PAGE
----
Tuesday, July 28, 2015

A look at long-term roster instability, and drafting the 'best player available'

NFL players get hurt. They get suspended. They get old. They lose their talent. They leave in free agency, and sometimes they get traded. Defenses move from a 4-3 to a 3-4 (and vice versa), and talented players no longer fit the new scheme. And on rare occasions, they'd rather be firefighters, they do sit-ups in their driveway, or they throw up gang signs and get cut (I kid!).

A look at long-term roster instability, and drafting the 'best player available'

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The Eagles warm up before practice on Tuesday, December 3, 2013. (David Maialetti/Staff Photographer)
The Eagles warm up before practice on Tuesday, December 3, 2013. (David Maialetti/Staff Photographer)

NFL players get hurt. They get suspended. They get old. They lose their talent. They leave in free agency, and sometimes they get traded. Defenses move from a 4-3 to a 3-4 (and vice versa), and talented players no longer fit the new scheme. And on rare occasions, they'd rather be firefighters, they do sit-ups in their driveway, or they throw up gang signs and get cut (I kid!). 

The long-term viability of players in the NFL are often complete unknowns. However, one thing is a certainty -- NFL rosters turn over very rapidly.

Only 33.5% of NFL players who started their team's last game in 2011 started that same team's last game in 2013. That is incredibly low roster stability. The following is a chart of how many players on each team started their team's final game both in 2011 and 2013:

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As you can see, only 2 teams in the NFL, the 49ers and Redskins, had at least 11 players (or half their starters) start their final games in both 2011 and 2013. The Giants won the Super Bowl after the 2011 season and only had 6 starters from that game (27%) start their finale in 2013.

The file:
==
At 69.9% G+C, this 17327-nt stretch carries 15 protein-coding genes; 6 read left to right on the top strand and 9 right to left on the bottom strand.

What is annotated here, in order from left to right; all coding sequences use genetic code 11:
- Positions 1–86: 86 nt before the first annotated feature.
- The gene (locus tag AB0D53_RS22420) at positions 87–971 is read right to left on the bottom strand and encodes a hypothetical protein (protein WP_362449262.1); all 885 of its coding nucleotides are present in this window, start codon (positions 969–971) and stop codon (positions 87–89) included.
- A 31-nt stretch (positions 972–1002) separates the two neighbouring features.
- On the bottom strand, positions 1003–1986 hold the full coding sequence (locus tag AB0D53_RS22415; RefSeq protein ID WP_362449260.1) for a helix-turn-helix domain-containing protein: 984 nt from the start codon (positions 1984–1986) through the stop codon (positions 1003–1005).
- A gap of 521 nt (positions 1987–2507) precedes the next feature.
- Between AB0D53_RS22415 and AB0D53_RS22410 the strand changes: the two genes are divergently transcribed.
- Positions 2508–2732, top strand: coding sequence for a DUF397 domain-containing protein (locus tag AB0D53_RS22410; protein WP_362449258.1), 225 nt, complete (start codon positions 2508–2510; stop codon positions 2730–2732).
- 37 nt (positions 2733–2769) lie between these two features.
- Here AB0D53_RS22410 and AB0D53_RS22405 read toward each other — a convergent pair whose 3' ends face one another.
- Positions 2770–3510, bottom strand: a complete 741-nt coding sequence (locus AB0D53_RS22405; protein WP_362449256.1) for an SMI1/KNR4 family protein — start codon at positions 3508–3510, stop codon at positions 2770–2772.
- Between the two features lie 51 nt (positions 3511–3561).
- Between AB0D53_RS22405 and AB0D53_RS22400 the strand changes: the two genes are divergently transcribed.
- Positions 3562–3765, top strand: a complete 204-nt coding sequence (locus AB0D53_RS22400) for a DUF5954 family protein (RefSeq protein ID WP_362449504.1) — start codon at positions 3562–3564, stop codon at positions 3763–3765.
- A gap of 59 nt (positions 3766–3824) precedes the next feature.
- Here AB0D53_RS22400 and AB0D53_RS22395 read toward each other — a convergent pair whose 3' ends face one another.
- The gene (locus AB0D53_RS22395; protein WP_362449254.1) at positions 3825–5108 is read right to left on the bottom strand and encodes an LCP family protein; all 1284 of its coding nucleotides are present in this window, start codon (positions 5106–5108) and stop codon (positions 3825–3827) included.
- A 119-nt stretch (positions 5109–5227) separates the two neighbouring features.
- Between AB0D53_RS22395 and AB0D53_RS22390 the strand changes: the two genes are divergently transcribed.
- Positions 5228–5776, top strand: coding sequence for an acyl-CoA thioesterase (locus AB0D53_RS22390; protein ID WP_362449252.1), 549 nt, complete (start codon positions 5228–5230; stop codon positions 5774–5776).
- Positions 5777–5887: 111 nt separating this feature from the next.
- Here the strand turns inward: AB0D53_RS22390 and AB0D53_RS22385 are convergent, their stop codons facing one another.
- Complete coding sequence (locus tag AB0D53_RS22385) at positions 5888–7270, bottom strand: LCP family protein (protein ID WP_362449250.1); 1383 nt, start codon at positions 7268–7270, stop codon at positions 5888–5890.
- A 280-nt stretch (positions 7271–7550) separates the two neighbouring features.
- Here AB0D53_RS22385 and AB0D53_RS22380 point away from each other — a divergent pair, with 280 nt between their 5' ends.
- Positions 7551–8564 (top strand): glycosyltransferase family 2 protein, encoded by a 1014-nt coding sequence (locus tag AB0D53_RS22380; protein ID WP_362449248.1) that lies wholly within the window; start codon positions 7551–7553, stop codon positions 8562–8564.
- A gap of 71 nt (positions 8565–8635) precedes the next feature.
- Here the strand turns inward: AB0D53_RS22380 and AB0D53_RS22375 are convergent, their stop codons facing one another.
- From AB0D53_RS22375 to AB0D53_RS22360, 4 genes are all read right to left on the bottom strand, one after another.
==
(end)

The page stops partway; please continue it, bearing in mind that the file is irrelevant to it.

When we think of players entering the NFL, we think of them reaching their prime after being in the league for about 3 years. By the time those players reach their prime, there's an outstanding chance the roster around them will have changed dramatically. Look at the Broncos, for example. They reached the Super Bowl this past season, and only 4 starters in that game started for the 2011 playoff team that featured Tim Tebow.

Some of that roster instability is predictive. For example, it was predictive that Michael Vick would miss a few games every year due to injury. Going forward, it's predictive that Todd Herremans may not be starting in the NFL in 2016 because of his age and mileage. But there is certainly plenty of unpredictability, such as injuries, unforeseen player decline, bad scheme fits, and other unknown scenarios to go around as well.

This time of year, you'll often hear, "We need to draft an OLB in the 1st round, a safety in the 2nd, a WR in the 3rd, and a CB in the 4th." To begin, whatever players you draft may not be ready to start Week 1 of their rookie seasons, and if you're depending on a rookie to be a major factor in getting you to the Super Bowl, you probably don't have have much of a chance of getting there in the first place. But more importantly, by the time young players are in the NFL for 3 years and ideally they've developed into good starters, the roster is often going to look nothing like the way it did when those players were drafted, and you may have passed on a better player who plays a position that is a need in 2016, but wasn't in 2014.

All offseason fans have heard the "best player available" mantra from the front office. Long term roster instability is a major reason why you should almost never forego a more talented player to draft a position of current need.

Follow Jimmy on Twitter: @JimmyKempski

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